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Edinburgh Review: Ballistic

Edinburgh Review: Ballistic

Mark Conway is nervously aggressive throughout Ballistic – it’s unnerving how he can flip his mood on a knife edge. Growing up, it is clear that the little things are sparking off latent undercurrents of violence. He can’t process emotions properly; he comes from a broken middle-class family; he has a childlike bluntness to his moods. Alex Packer’s script sets the scene beautifully in a production that warps jealousy into hate into rage. Anna Marsland’s direction is to subtly emphasise the little triggers that build up – this isn’t one incident that sets off Conway, it’s a slowly boiling pot that eventually simmers over.

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Edinburgh Review: Primates

Edinburgh Review: Primates

Even Tessa Coates has no idea what anthropology is about and she studied it for three years. But it has informed her latest show Primates – a startling reminder that we are not that different from our nearest genetic species. It’s an affable mix of physiology, psychology and comedy in an attempt to explain away our seemingly insane actions in relationships, mating and a fascination with procreation before it’s too late.

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Edinburgh Review: Buzz

Edinburgh Review: Buzz

Buzz has a Legally Blonde flair, albeit with a more adult theme than going to law school to win back your man, before realising you’re better than him. Self-confidence and feminism are still the main messages to come out of the show, but it’s more a case of not needing man’s little friend when you’ve got your own bigger, battery operated version. Main protagonist Angie (Allie Munro) starts by getting dumped, ends by chucking ex-boyfriend Mark (George Lock) to the kerb in favour of her very own Anne Summers. It may sound cheesy – in many ways it is – but the feel-good, love yourself factor is what makes Buzz so pleasurable.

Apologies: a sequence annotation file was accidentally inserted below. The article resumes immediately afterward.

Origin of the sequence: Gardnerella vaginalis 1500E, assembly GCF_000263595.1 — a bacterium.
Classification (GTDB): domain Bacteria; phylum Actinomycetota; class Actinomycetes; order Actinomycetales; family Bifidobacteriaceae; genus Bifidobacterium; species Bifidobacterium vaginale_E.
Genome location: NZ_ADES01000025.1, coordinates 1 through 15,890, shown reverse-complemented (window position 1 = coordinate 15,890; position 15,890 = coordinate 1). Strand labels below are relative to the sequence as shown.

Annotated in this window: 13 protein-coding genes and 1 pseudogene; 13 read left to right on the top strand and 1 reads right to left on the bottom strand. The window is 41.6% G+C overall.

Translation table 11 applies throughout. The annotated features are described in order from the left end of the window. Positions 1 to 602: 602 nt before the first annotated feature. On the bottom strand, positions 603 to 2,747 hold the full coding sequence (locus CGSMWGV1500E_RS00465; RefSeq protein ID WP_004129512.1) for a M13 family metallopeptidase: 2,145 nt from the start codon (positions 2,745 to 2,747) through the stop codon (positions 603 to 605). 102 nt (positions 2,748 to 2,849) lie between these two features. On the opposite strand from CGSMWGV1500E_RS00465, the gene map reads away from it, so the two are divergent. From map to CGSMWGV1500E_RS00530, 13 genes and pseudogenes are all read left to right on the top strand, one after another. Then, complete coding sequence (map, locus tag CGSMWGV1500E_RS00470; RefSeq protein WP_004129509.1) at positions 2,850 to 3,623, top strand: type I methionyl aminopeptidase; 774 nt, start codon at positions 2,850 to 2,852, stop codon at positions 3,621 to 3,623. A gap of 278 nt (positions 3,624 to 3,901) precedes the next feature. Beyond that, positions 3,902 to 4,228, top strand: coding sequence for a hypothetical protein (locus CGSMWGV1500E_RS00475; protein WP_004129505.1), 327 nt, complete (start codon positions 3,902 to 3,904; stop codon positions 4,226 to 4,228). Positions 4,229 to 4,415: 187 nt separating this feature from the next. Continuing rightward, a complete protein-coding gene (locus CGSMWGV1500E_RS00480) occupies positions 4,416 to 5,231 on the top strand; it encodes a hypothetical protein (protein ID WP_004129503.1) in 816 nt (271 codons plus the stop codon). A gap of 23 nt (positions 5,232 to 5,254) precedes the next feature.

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Edinburgh Review: Jelly Beans

Edinburgh Review: Jelly Beans

The young man (Adam Harley) is a no-fuss, no-frills kind of guy. He talks about teeth with a kind of pornographic obsession, talks about fingering yourself and shagging around in short, sharp sentences. There’s a manic glint in his eye and an uneasy atmosphere settles across the room. This is a man that may have a couple of screws loose, in a dangerous, could flip and cave your head in at any moment, kind of way.

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Edinburgh Review: What Goes On In Front Of Closed Doors

Edinburgh Review: What Goes On In Front Of Closed Doors

As Lucy (Emma Bentley) grows up, she seems a somewhat unusual kid – keeps her head down in school, a little bit lonely but able to stand up for herself. What Goes On In Front Of Closed Doors highlights that it’s not all drug addicts or those in abusive relationships who end up on the streets. Sometimes you’ve just been dealt a bad hand. With an absent Dad and a recently deceased Mum, Lucy (Bentley) is barely an adult when she’s forced to face the harshness of the world alone. It’s too much to deal with.

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